How many DNA variations will be collected?
The new initiative will look at 317,000 different variations from each person's DNA.
What is the medical goal of the analysis?
Researchers believe the results will eventually enable doctors to better predict a woman's risk for disease and to tailor more effective treatments.
Scientists have discovered the genetic causes of scores of rare, inherited disorders, including cystic fibrosis. But for most common diseases, the genetic risk factors still aren't known. Researchers hope the new approach will help because it permits broad, speedy searches in a person's DNA.
Will the results be made public?
Yes. Under the terms of the new project, called the Women's Health Genome Study, results describing associations between genes and diseases will be posted in a public database through the NIH and made available to any scientist interested in conducting further research.
What is the Human Genome Project?
The Human Genome Project, which was led at the National Institutes of Health (NIH) by the National Human Genome Research Institute, produced a very high-quality version of the human genome sequence.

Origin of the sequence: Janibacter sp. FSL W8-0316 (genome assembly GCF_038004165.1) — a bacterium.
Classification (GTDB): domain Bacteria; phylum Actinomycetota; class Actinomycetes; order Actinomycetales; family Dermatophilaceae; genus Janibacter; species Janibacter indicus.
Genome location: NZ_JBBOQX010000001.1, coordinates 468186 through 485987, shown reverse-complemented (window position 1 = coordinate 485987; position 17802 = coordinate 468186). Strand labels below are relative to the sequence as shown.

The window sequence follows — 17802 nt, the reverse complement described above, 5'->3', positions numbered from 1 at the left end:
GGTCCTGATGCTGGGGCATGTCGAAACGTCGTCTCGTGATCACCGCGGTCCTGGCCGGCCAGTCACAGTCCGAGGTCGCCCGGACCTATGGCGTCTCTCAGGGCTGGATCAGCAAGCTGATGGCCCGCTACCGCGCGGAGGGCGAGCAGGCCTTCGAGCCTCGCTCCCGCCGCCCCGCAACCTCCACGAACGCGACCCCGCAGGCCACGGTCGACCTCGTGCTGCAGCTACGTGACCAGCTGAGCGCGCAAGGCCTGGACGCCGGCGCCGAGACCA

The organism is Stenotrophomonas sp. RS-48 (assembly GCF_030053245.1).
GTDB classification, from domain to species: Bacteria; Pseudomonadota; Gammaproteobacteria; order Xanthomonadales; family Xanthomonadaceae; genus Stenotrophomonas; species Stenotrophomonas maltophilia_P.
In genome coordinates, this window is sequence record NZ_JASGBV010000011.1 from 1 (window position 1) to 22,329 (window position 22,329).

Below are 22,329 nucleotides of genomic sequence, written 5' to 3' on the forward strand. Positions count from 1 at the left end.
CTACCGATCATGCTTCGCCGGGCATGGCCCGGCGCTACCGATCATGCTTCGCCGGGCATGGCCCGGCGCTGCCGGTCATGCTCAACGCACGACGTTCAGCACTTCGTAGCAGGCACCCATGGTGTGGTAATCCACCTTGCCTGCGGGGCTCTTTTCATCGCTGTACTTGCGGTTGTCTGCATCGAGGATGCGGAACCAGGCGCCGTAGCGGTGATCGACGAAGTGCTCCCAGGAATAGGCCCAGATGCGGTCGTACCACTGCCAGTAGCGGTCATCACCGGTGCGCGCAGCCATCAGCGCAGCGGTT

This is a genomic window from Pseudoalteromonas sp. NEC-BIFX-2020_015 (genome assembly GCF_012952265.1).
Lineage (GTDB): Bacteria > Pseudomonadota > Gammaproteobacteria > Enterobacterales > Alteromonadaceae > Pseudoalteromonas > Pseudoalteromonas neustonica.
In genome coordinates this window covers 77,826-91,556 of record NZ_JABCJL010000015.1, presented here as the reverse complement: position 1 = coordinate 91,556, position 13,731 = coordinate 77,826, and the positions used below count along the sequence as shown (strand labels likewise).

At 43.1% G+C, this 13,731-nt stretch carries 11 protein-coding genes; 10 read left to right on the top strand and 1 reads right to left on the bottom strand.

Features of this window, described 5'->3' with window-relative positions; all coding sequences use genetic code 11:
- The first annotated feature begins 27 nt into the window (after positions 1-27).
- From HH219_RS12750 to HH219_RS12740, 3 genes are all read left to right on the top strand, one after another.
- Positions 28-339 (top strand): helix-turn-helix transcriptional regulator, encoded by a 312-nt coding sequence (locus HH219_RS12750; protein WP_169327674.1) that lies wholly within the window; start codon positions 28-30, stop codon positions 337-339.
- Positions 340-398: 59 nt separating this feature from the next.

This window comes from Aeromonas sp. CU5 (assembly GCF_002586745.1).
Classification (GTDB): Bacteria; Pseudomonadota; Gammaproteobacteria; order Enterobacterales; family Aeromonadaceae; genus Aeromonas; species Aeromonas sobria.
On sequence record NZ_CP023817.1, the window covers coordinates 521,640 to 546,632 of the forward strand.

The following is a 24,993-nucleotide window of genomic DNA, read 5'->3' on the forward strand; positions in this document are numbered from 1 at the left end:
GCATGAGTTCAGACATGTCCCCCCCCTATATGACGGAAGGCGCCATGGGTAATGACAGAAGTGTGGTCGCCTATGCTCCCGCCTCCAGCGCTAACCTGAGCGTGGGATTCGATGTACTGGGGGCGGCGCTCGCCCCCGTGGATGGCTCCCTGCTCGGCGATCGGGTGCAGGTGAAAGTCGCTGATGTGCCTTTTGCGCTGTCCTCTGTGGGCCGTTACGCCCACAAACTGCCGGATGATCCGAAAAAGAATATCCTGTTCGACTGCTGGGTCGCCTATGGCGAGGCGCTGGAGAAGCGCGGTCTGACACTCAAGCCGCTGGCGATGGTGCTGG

The Human Genome Project was designed to generate a resource that could be used for a broad range of biomedical studies. One such use is to look for the genetic variations that increase risk of specific diseases, such as cancer, or to look for the type of genetic mutations frequently seen in cancerous cells. More research can then be done to fully understand how the genome functions and to discover the genetic basis for health and disease.
How can I create a family health history?
Too help people in the task of creating their family health histories, HHS offers a free, computerized tool that organizes health information into a printout that can be can taken to health-care professionals. The tool, called "My Family Health Portrait," is available here.
To learn more about women's health:
• Click here for a web-based tool from the Department of Human Services, which helps users organize family history information for presentation to the family doctor.
• The National Institute for Children and Human Development produces publications that summarize current knowledge and NICHD research findings on many topics related to women's health.
• The National Human Genome Research Institute led the Human Genome Project for the National Institutes of Health, which culminated in the completion of the full human genome sequence in April 2003. Click here to read their latest information.